On August 31, the Wall Street Journal (WSJ) reported that President Trump's legal counsel had been communicating with Mueller's legal team through personal meetings and memos. Trump's lawyers attempted to make the argument in those memos that President Trump was in his right to fire FBI director James Comey, therefore, he should not be investigated for obstruction of justice.

This engagement further contradicts what Trump's attorney's -- specifically Jay Sekulow -- had frequently denied that the President was under investigation.

Over the last couple of months since it was reported that Trump was in fact under investigation for possible obstruction of justice, Jay Sekulow went on the defense during interviews on news programs talking about special prosecutor Robert Mueller, denying that the President was under investigation at all

Trump surrogates create opposition against Mueller and Comey

After Comey was fired in May, the Deputy Attorney General for the Justice Department, Rod Rosenstein named Robert Mueller as the special prosecutor to investigate possible collusion between the Trump campaign team and Russian officials. On the same day that Rosenstein announced his decision, Donald Trump jumped right into action and "lawyered up".

Over the coming weeks and up to the days following James Comey's post-bureau hearing before the Senate Intelligence Committee, the White House counsel had been discussing staging attacks against the special prosecutor, to ruin his reputation in the arena of public opinion as well as that of James Comey. One argument that they seemed to have settled for -- largely promoted by Trump supporter Newt Gingrich -- was to soil Comey's reputation, especially after the hearing by saying that he had leaked information and was too unreliable a source to make a case for obstruction of justice against President Trump.

Even White House press secretary Sarah Huckabee Sanders has suggested during press briefings that the Justice Department look into investigating the former FBI official. Sen. Sheldon Whitehouse (D-RI) was on Hardball with Chris Matthews on Monday night where he suggested that Sanders could also be obstructing justice from the podium, to impugn a witness; Comey being that witness.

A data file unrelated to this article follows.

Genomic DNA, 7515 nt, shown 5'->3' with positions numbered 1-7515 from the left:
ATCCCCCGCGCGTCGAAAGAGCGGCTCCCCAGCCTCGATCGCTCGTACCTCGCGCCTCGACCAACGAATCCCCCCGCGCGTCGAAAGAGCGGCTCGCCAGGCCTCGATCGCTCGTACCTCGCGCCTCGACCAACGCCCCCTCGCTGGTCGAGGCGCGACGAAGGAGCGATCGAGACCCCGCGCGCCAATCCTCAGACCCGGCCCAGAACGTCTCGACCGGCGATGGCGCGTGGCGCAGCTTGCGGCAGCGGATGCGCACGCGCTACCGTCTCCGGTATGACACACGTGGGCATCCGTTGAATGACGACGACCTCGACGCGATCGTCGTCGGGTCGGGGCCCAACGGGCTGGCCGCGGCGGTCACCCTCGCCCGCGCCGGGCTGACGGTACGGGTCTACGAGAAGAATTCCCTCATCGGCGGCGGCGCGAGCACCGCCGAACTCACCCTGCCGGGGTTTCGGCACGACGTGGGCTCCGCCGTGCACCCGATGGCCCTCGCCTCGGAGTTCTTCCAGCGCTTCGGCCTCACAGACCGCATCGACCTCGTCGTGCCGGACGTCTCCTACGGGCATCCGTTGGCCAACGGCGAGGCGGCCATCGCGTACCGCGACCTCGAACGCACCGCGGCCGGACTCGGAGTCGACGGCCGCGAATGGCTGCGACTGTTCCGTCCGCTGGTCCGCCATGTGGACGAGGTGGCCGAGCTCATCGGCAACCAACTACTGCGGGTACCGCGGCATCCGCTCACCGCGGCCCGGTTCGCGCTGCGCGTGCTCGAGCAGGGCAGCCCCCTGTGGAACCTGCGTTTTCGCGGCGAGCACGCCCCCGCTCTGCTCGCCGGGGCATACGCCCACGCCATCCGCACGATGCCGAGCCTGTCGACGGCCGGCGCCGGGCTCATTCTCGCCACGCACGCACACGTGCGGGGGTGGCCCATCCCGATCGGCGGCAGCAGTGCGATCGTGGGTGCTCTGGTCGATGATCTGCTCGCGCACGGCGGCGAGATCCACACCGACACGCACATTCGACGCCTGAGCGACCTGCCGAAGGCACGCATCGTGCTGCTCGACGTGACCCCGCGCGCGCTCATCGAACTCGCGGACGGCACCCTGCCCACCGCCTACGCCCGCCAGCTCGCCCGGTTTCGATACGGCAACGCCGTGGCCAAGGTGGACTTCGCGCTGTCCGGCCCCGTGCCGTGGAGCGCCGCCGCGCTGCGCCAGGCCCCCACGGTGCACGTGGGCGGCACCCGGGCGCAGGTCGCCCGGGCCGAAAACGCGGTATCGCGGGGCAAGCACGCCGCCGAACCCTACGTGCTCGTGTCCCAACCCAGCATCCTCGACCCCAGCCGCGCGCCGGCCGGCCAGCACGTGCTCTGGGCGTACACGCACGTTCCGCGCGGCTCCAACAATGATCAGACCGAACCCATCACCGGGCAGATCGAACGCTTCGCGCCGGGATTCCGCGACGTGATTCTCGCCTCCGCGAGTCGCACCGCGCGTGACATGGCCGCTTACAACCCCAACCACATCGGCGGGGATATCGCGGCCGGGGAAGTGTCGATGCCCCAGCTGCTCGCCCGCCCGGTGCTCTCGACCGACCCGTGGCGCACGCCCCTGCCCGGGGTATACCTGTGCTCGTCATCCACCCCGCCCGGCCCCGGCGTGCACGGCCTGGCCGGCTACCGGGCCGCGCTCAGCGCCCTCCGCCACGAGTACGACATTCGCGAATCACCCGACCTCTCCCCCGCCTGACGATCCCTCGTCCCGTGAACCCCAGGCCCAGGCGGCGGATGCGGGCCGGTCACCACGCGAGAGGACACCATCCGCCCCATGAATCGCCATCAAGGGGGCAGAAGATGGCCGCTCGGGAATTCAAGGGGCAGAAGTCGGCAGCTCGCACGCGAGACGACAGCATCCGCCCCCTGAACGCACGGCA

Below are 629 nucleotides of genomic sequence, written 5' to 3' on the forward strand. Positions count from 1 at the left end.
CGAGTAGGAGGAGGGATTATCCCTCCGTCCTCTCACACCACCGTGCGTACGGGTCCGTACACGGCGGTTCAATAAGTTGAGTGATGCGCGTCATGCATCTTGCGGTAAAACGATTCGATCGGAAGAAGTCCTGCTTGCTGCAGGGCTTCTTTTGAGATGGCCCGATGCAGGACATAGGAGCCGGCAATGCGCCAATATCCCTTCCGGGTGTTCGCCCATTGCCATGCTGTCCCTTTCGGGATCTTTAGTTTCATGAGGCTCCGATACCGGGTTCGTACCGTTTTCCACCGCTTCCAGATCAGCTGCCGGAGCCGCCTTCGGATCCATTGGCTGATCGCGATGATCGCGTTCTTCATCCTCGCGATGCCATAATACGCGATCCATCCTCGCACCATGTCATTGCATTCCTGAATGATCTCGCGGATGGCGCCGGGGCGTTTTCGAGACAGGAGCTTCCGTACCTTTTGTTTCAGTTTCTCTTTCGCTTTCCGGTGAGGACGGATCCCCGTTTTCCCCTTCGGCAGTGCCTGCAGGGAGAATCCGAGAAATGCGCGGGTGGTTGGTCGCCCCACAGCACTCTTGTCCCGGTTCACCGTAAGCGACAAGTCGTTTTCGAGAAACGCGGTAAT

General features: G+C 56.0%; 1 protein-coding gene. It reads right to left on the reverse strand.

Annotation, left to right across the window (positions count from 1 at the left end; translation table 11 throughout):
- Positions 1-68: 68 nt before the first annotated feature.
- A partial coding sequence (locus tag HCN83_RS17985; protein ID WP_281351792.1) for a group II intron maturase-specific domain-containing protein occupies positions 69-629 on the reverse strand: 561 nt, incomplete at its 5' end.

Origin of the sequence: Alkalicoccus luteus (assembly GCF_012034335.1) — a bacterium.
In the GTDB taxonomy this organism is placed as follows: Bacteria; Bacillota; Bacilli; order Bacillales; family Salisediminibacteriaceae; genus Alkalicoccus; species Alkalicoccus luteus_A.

Incriminating case of intent

Trump's legal team has pushed this view against Robert Mueller since June, despite the fact that the team has a weak case against Comey. They've also gone as far as to create the view that Comey had "leaked" information by telling reporters that he had been keeping memos about his meetings with President Trump.

Even as new criticism against Comey continues to try and gain some footing, the President's contradictions in statements he's made for his firing of Comey stand out amid public scrutiny. More recently, more contradictions were reported over a multi-paged letter which showed the President's original reasons for wanting to fire the FBI director. All of this presenting the source of the problem which is Donald Trump himself.

Weakened defense

The President's own counsel has no chance of success against Robert Mueller's prosecutors who have already convened the most formidable power in the United States, a grand jury. The President has also already weakened his defense against prosecution by undermining his own counsel, his advisers and even the American people through blatant lies and hostile attacks.

His executive orders have also been trial balloons for his agenda, to see what he could get away with as well as his pardon for Joe Arpaio which is nothing more than the use of brute force in contempt for the rule of law. There is no master plan behind his approach and it's only a matter of time before Mueller's investigation makes a decision which will cause his legal team and his presidency to fail.